Ettitude's social attitude connects with customers

Online retailer has found most success on Facebook, least on Google+

Ettitude managing director, Phoebe Yu, is based in Melbourne.

Ettitude managing director, Phoebe Yu, is based in Melbourne.

Social media has enabled online retailer Ettitude to better reach customers and increase its sale conversion rate, according to managing director Phoebe Yu.

Ettitude sells eco-friendly linen and clothing made out of organic bamboo. Yu started Ettitude.com.au by herself in Melbourne five years ago.

Ettitude employs a variety of social media, including Facebook, Twitter, Google+ and Pinterest.

Yu takes a different approach to each social media tool, she said. Pinterest is for product pictures, while Facebook is “our platform for talking to customers and getting feedback,” Yu told Computerworld Australia.

The Ettitude website places social media buttons on its product pages so people can like and share items on the site with friends. The website also uses social media for promotions. For example, giving $5 coupons to customers who like Ettitude’s Facebook page.

“That works well,” she said. The Ettitude Facebook page now has more than 1,500 followers and is “the most important platform for us,” she said.

That high approval on social media has increased Ettitude’s sale conversion rate, Yu said. “It really helps [customers] to make a decision to buy.”

Customers can actually purchase all of Ettitude’s products directly through the Facebook page, but Yu said most Facebook followers still go to the main website to make a purchase.

“We do see the traffic from Facebook to our main store,” she said. “People haven’t got used to the idea they can buy directly from Facebook. They see it more as a catalogue or showroom.”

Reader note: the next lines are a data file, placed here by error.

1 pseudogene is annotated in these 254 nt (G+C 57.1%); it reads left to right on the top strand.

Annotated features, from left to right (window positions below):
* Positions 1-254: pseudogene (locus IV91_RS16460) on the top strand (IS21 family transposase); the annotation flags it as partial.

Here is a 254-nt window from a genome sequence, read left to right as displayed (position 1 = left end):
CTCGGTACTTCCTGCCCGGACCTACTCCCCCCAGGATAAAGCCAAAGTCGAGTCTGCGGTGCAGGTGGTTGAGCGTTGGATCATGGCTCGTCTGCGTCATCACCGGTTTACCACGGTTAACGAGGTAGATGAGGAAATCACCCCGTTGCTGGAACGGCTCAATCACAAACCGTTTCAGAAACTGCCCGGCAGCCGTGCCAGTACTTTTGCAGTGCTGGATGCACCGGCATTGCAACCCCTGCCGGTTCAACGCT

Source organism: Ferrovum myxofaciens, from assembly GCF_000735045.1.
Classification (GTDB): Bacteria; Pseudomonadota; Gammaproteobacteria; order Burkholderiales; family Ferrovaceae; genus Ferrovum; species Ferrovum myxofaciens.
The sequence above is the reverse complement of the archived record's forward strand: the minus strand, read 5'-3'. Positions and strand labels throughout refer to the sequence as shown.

Facebook and Pinterest have perhaps worked better for Ettitude than other social media because they have more women users, a top demographic for Ettitude, Yu said.

Yu reported the least success with Google+, which has been trying to gain traction among businesses. Ettitude’s Google+ store has a score of just +26.

“It’s not really working for us because the consumer brand Google+ is not yet” as popular as other social media, she said.

Yu said the best approach to social media is to “focus on where your customer is”.

“Social media is where you connect with the customer, so you need to choose the two or three most influential channels.”

Yu began to explore social media two to three years ago after switching to Bigcommerce as Ettitude’s e-commerce platform. It replaced a more limited content management system that didn’t support social media, built by a small Melbourne company, she said.

In addition to seeking more options, Yu sought a platform that was easier to use. “You needed to have really serious computer knowledge” to use the old system effectively, she said.

Bigcommerce has been intuitive and has provided helpful support, Yu said. Adding social media support was a simple matter of flicking a switch, she said.

Read more: Twitter launches global competition for startups that incorporate Fabric

Bigcommerce may not be ideal for international stores, said Yu, who recently recently launched a US version of Ettitude. Bigcommerce forced Yu to have two separate stores rather than one that sells to both markets.

However, Yu praised Bigcommerce for being quick to release new features.

“I like to try the new stuff,” she said. “Every time they have a new feature, I’m probably the first of their customers to try it out.”

Follow Adam Bender on Twitter: @WatchAdam

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